I woke up this morning with conflict on my mind. I hated that! The thing was I had gone to sleep with the same worries plaguing me. Before I drifted to sleep I read the Bible, desiring to fill my mind with truth, yet I still woke with it in my head. Ugh.
I hate conflict. I think my husband is the luckiest guy on the planet because he rarely has to face a fight with me. Arguments make me uncomfortable, and raised voices make me shake. When I come across a disagreement with someone I am quick to back down, apologize, make amends, whatever needed to save the relationship. And I think that’s a good thing overall. It means I value people over always being right. In my line of work as a nurse there are a lot of times I’m right, but I will let it go. I try to place myself in the other person’s shoes, and I do this with everyone. My preference is to avoid conflict altogether, but eventually it occurs despite my best intentions.
It was such an interaction that kept coming up in my mind as I stood in the shower. I don’t know why my brain does this, but I will replay a negative interaction over and over. I’ll think of things I didn’t say, things I should have said, and of course question anything I did say or do. I will mentally beat myself up over something like this, and that’s what I found myself doing this morning.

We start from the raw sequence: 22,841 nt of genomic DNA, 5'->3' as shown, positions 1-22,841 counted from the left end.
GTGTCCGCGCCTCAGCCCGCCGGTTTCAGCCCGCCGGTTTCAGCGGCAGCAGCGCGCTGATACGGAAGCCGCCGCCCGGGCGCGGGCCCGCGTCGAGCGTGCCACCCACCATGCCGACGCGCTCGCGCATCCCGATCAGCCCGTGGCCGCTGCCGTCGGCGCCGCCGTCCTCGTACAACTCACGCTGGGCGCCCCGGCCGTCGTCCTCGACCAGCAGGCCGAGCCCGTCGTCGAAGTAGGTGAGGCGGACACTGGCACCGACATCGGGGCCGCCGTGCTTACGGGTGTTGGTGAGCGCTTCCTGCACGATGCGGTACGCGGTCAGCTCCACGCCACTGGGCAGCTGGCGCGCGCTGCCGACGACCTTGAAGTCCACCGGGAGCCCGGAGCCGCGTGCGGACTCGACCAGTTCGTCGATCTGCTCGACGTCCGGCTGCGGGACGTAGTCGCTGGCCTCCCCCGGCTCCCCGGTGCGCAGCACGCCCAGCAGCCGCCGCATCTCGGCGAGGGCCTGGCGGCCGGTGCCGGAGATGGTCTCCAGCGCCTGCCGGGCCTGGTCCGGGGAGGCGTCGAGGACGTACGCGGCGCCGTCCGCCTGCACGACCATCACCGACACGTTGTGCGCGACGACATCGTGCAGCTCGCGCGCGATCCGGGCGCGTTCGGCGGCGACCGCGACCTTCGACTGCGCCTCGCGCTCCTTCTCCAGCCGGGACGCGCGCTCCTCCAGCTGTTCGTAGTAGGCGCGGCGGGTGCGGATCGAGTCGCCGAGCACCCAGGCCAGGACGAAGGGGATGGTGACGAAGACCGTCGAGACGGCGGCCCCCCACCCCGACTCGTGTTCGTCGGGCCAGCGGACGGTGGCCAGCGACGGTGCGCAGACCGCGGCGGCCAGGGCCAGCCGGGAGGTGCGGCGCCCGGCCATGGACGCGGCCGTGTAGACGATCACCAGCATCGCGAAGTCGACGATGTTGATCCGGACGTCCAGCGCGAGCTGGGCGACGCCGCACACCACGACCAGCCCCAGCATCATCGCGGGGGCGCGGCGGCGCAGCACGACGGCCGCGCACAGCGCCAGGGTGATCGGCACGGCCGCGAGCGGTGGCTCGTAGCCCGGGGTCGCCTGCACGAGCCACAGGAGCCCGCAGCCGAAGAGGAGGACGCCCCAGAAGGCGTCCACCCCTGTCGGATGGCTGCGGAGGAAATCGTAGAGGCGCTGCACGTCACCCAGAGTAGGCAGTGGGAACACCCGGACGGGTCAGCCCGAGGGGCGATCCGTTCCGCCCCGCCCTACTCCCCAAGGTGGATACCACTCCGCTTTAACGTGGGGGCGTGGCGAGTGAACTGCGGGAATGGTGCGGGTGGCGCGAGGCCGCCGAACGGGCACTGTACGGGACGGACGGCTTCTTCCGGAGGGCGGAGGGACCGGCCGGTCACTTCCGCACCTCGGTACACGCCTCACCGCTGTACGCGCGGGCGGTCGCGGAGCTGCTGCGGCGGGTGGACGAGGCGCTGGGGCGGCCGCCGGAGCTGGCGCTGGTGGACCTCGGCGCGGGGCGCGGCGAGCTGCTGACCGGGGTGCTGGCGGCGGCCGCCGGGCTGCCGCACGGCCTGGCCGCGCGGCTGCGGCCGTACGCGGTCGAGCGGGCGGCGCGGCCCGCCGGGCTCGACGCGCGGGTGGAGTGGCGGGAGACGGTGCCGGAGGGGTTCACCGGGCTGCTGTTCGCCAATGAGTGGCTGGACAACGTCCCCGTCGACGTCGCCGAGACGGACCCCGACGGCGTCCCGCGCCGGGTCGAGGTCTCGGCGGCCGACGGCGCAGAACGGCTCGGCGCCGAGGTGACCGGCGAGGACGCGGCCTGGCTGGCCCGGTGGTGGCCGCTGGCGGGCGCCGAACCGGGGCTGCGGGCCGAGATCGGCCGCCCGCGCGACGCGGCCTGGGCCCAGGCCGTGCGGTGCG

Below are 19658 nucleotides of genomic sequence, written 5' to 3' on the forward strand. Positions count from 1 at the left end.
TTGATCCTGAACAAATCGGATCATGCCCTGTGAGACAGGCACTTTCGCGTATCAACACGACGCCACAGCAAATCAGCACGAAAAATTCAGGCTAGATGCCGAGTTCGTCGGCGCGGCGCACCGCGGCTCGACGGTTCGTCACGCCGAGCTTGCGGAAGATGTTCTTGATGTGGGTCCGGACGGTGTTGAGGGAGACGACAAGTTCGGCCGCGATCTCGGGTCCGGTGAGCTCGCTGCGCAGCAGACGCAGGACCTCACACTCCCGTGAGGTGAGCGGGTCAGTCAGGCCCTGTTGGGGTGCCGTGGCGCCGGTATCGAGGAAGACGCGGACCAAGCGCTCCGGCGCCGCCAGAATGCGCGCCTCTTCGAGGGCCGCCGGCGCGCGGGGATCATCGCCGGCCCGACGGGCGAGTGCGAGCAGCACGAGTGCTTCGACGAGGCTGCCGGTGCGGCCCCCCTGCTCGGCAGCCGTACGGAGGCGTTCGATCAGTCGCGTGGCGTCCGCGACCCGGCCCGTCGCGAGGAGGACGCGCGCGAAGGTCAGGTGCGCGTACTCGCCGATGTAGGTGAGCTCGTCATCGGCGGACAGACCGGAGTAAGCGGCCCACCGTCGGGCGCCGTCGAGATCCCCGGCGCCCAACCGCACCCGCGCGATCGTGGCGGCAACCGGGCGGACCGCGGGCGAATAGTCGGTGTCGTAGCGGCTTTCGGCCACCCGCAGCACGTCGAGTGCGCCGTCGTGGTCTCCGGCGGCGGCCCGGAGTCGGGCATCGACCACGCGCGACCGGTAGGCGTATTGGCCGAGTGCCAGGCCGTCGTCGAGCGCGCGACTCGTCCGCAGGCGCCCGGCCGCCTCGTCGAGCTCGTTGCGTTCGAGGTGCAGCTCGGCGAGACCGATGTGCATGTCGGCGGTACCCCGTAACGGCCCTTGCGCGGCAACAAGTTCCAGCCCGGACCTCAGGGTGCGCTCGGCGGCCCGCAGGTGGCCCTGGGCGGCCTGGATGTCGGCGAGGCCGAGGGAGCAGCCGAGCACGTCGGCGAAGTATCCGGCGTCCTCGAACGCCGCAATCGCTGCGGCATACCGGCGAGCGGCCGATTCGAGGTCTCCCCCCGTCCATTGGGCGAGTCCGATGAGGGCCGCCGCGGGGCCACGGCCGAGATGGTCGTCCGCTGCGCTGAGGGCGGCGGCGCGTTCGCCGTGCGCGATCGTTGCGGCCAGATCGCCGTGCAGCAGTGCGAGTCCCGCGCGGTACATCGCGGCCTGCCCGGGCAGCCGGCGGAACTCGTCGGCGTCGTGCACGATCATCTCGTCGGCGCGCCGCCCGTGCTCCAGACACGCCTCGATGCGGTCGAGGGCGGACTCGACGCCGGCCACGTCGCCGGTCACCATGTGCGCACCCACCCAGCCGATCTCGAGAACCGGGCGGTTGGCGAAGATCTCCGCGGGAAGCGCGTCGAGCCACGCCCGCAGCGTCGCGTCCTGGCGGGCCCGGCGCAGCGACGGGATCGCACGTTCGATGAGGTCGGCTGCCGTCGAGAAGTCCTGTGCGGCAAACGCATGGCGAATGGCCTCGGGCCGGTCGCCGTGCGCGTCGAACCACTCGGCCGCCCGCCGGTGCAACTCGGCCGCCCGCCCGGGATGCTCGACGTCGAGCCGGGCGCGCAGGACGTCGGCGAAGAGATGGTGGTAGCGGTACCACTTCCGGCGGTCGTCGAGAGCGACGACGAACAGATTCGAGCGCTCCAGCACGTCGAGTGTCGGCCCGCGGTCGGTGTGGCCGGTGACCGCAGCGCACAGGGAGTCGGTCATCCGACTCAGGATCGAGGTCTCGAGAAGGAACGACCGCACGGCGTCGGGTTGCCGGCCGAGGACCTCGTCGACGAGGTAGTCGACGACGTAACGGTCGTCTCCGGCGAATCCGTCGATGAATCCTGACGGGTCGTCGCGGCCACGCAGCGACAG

As I stood before the mirror mentally trying to push the situation that was over and done with to the over and done with bin of my brain, I prayed, and at that moment I felt very strongly that I should speak to this matter out loud. It seemed kind of crazy to me, but I knew its merit also. After all, when anxiety or senseless worry continues to assault your mind, where do you suppose these thoughts come from? They certainly aren’t from God. Conviction of where you might be wrong is one thing, but incessant agonizing is not. Fretting isn’t from a friend, and panic isn’t for our pleasure. One thing I knew; God did not want me feeling this way, making mountains out of molehills.
They say there’s power in the name of Jesus, and believing that to be so I spoke His name out loud.
“These thoughts that are harassing me aren’t welcome,” I said. “You have to leave in Jesus name.”
Y’all, if my mirror turned into a burning bush I wouldn’t have been surprised, because divine intervention happened in that room. It wasn’t like it took a while, either. It wasn’t later in the day or even thirty minutes after. Within moments I felt better. The anxious thoughts had drifted away. They no longer banged persistently at my door. They left.
As I sat on my bed getting ready I finally thought about other things, and as my mind wandered towards a parent’s class at my church I thought of some good advice for moms and the unrealistic expectations we place on our parenting skills.
God doesn’t expect our perfection. So why do we?
It was like a lightening bolt word of wisdom that I suddenly realized could be used in my day to day life and interactions with others. A lot of my worry when conflict occurred was if I handled it properly, or if I was a good example of Christ. On times like the most recent object of my obsession and personal conflict I knew I had a tendency to beat myself up over how I could have handled things better. But God didn’t expect my perfection. So why did I?
I was reminded that I won’t be perfect in every single interaction I have with others. Let’s be honest; some people are really difficult to handle. But the point is I’m trying. I strive each day to be a better me than yesterday, but when I fall I can be reminded of God’s bountiful grace. I can remember that in my weaknesses I find strength in Him. I guess that’s a reminder we all need from time to time.